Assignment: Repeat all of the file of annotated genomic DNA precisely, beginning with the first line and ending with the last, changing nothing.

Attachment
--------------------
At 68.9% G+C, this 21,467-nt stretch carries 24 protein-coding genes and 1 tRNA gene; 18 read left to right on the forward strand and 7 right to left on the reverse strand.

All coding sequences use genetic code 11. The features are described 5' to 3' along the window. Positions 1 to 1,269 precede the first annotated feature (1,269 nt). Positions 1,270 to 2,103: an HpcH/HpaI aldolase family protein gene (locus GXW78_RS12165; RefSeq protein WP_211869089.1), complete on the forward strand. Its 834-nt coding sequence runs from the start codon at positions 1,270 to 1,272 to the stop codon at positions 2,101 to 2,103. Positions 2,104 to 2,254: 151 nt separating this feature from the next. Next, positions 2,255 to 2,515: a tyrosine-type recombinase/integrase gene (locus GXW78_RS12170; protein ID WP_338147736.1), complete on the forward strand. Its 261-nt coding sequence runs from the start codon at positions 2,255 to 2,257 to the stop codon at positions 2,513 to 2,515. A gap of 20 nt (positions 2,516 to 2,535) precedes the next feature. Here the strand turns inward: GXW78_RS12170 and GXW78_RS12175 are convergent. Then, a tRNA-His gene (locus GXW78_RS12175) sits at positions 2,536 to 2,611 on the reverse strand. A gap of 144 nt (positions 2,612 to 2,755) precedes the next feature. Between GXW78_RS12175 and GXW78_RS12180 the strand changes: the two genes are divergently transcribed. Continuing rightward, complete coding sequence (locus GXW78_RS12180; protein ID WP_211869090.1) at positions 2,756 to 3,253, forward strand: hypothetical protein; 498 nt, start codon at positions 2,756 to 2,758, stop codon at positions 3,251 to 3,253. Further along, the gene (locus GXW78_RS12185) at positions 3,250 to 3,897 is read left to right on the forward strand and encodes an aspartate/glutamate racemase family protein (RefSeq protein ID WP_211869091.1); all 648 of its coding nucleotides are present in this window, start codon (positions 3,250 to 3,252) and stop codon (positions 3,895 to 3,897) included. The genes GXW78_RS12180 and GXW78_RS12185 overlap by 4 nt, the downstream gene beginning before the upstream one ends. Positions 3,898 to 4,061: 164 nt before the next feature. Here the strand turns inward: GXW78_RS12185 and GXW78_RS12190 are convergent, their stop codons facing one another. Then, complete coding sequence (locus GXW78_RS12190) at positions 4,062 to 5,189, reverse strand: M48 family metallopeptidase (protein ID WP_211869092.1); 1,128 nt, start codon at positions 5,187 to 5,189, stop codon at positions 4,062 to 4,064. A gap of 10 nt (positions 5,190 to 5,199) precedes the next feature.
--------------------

At 68.9% G+C, this 21,467-nt stretch carries 24 protein-coding genes and 1 tRNA gene; 18 read left to right on the forward strand and 7 right to left on the reverse strand.

All coding sequences use genetic code 11. The features are described 5' to 3' along the window. Positions 1 to 1,269 precede the first annotated feature (1,269 nt). Positions 1,270 to 2,103: an HpcH/HpaI aldolase family protein gene (locus GXW78_RS12165; RefSeq protein WP_211869089.1), complete on the forward strand. Its 834-nt coding sequence runs from the start codon at positions 1,270 to 1,272 to the stop codon at positions 2,101 to 2,103. Positions 2,104 to 2,254: 151 nt separating this feature from the next. Next, positions 2,255 to 2,515: a tyrosine-type recombinase/integrase gene (locus GXW78_RS12170; protein ID WP_338147736.1), complete on the forward strand. Its 261-nt coding sequence runs from the start codon at positions 2,255 to 2,257 to the stop codon at positions 2,513 to 2,515. A gap of 20 nt (positions 2,516 to 2,535) precedes the next feature. Here the strand turns inward: GXW78_RS12170 and GXW78_RS12175 are convergent. Then, a tRNA-His gene (locus GXW78_RS12175) sits at positions 2,536 to 2,611 on the reverse strand. A gap of 144 nt (positions 2,612 to 2,755) precedes the next feature. Between GXW78_RS12175 and GXW78_RS12180 the strand changes: the two genes are divergently transcribed. Continuing rightward, complete coding sequence (locus GXW78_RS12180; protein ID WP_211869090.1) at positions 2,756 to 3,253, forward strand: hypothetical protein; 498 nt, start codon at positions 2,756 to 2,758, stop codon at positions 3,251 to 3,253. Further along, the gene (locus GXW78_RS12185) at positions 3,250 to 3,897 is read left to right on the forward strand and encodes an aspartate/glutamate racemase family protein (RefSeq protein ID WP_211869091.1); all 648 of its coding nucleotides are present in this window, start codon (positions 3,250 to 3,252) and stop codon (positions 3,895 to 3,897) included. The genes GXW78_RS12180 and GXW78_RS12185 overlap by 4 nt, the downstream gene beginning before the upstream one ends. Positions 3,898 to 4,061: 164 nt before the next feature. Here the strand turns inward: GXW78_RS12185 and GXW78_RS12190 are convergent, their stop codons facing one another. Then, complete coding sequence (locus GXW78_RS12190) at positions 4,062 to 5,189, reverse strand: M48 family metallopeptidase (protein ID WP_211869092.1); 1,128 nt, start codon at positions 5,187 to 5,189, stop codon at positions 4,062 to 4,064. A gap of 10 nt (positions 5,190 to 5,199) precedes the next feature.